The HUD field office reviews the grantee's Consolidated Plan and, if approved, executes a grant agreement.
Each State, metropolitan city, urban county, and territory grantee should submit its Consolidated Plan to its local HUD office no later than 45 days before the start of its program year as required by 24 CFR Part 91.
McKinney-Vento Homeless Assistance Act of 1987, Title IV, as amended, 42 U.S.C. 11371-78.
Range of Approval/Disapproval Time
The Consolidated plan is generally approved in 10 working days or deemed approved by HUD within 45 days of receipt.
Formula and Matching Requirements
After the ESG appropriation is set aside for the territories, the amount of each grant for formula grantees is determined by the Community Development Block Grant (CDBG) formula using several objective measures of community need, including poverty, population, housing overcrowding, age of housing and growth lag. Allocations among the territories are based on their populations. If, according to the formula, an eligible government receives less than .05 percent of the yearly appropriation, then that grant is added to the allocation for that State. A State must allocate to its local governments or to nonprofit organizations the entire grant, except for the up to five percent used to administer the grant. The administrative funds must be shared with local government grantees in that State. Grantees must match grant funds with an equal amount of funds from other sources including donated material or a building, leasehold value, additional staff salaries, and volunteer time.
Length and Time Phasing of Assistance
Length and Time Phasing of Assistance: Length and Time Phasing of Assistance: Grant awards should be made within 45 days of HUD's receipt and approval of the Consolidated Plan. A State should make available to its recipients all of its grant allocation within 65 days of the date of the grant award by HUD. A State recipient should have its entire grant obligated by 180 days from the date on which the State made the grant available to it, and spent the entire grant within 24 months of this date. For State homeless prevention funds, the State may continue to make available homeless prevention funds within 180 days of grant award. State recipients that are local government agencies and nonprofit organizations then have 30 days to obligate the funds, and up to 24 months to spend them. Each local government grantee should have all of its grant funds obligated by 180 days from its grant award by HUD, and entirely spent within 24 months.
Post Assistance Requirements
Each grantee shall annually report on its uses of funds and program progress in a HUD-approved format within 90 days after the close of its program year.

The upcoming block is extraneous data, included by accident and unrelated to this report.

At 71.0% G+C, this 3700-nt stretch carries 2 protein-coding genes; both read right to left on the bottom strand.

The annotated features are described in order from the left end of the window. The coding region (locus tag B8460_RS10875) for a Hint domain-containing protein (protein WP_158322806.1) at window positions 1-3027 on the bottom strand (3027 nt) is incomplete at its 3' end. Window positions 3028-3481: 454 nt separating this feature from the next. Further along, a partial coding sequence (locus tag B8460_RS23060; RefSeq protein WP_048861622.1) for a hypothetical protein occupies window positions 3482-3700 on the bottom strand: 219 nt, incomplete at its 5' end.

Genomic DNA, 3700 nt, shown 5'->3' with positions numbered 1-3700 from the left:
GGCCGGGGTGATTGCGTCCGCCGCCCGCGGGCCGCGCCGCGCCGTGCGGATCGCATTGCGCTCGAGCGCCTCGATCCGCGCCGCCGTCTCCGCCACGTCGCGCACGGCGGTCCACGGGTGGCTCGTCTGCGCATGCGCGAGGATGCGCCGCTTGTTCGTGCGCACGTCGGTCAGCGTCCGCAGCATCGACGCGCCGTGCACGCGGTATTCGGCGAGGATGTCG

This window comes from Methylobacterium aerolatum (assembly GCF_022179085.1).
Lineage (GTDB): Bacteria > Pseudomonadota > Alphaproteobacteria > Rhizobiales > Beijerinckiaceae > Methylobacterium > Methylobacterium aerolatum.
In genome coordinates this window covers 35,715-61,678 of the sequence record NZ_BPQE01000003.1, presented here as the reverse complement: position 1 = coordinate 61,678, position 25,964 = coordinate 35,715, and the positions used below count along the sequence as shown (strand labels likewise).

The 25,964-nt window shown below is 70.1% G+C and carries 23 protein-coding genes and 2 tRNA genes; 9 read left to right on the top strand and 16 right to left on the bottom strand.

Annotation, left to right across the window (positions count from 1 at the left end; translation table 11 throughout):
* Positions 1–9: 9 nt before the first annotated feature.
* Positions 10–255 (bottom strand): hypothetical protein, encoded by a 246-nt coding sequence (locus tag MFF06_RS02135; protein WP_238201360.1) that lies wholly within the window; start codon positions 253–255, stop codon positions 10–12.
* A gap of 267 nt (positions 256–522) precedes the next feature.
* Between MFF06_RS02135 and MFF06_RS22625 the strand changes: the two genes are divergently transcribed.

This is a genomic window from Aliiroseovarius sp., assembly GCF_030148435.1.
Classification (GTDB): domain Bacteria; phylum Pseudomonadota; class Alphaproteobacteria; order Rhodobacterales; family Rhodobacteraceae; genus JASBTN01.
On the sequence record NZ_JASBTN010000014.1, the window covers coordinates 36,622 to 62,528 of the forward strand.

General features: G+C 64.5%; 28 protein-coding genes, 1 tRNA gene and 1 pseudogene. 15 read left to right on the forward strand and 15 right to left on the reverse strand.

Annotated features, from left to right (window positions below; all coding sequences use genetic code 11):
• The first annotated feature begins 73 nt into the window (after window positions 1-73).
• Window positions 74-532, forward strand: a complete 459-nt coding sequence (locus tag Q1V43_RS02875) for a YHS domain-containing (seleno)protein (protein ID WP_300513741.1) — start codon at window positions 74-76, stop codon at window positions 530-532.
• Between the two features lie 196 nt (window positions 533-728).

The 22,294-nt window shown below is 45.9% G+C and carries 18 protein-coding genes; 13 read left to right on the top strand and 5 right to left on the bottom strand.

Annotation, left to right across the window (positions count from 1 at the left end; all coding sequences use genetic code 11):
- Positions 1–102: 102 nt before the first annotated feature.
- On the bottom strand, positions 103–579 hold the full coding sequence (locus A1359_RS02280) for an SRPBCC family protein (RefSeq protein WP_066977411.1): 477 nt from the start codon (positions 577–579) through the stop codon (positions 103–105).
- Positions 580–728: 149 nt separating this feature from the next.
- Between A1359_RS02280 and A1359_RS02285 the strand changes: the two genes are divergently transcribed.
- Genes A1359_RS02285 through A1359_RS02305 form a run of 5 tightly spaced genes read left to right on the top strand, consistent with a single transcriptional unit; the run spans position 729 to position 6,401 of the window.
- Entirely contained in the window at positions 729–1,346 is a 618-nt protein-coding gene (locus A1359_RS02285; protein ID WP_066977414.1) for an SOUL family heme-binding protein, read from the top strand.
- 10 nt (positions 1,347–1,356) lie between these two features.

State and local governments report via an on-line computer linkup with HUD, and a consolidated annual performance and evaluation report.
In accordance with the provisions of OMB Circular No. A- 133, "Audits of States, Local Governments, and Nonprofit Institutions, "State and local governments that expend total Federal financial assistance of $500,000 or more within their fiscal year must have an independent financial audit conducted for that year. This single audit combines the government's annual financial statement audit with additional audit coverage of its Federal funds.
According to the ESG regulations, grantees and recipients must retain records for four years from the date of submission of the annual performance report.
(Grants) FY 07 $160,000,000; FY 08 est $160,000,000; and FY 09 est $160,000,000.
Range and Average of Financial Assistance
Each grantee shall annually report on its uses of funds and program progress in a HUD-approved format within 90 days after the close of its program year. State and local governments report via an on-line computer linkup with HUD, and a consolidated annual performance and evaluation report.
Regulations, Guidelines, and Literature
The program is governed by streamlined final regulations published in the Federal Register on October 2, 1996, at 24 CFR Part 576. A comprehensive "Emergency Shelter Grants (ESG) Program Desk Guide" is available from HUD at 1-800-998- 9999, Or or can be found on the ESG homepage on HUD's Website at http://www.hud.gov/offices/cpd/homeless/library/esg/esgdeskguide/.
Regional or Local Office
Contact appropriate HUD Field Office listed in Appendix IV of the Catalog.
Headquarters Office: Michael RoanhouseRobyn Raysor, Office of Special Needs Assistance Programs, Room 7262, Office of Community Planning and Development, Department of Housing and Urban Development, Washington, DC 20410. Telephone: (202) 708-1226402-4891, E-mail: Michael_RoanhouseRobyn.S.Raysor@hud.gov.
Criteria for Selecting Proposals
Proposed ESG projects are part of the prospective grantee's Consolidated Plan, which are reviewed according to criteria set forth in 24 CFR 91.
The Larder Cook School in West Lothian is a social enterprise that trains young people for a career in the food business. Recently, the school has launched a crowdfunder to help it teach another 80 students a year.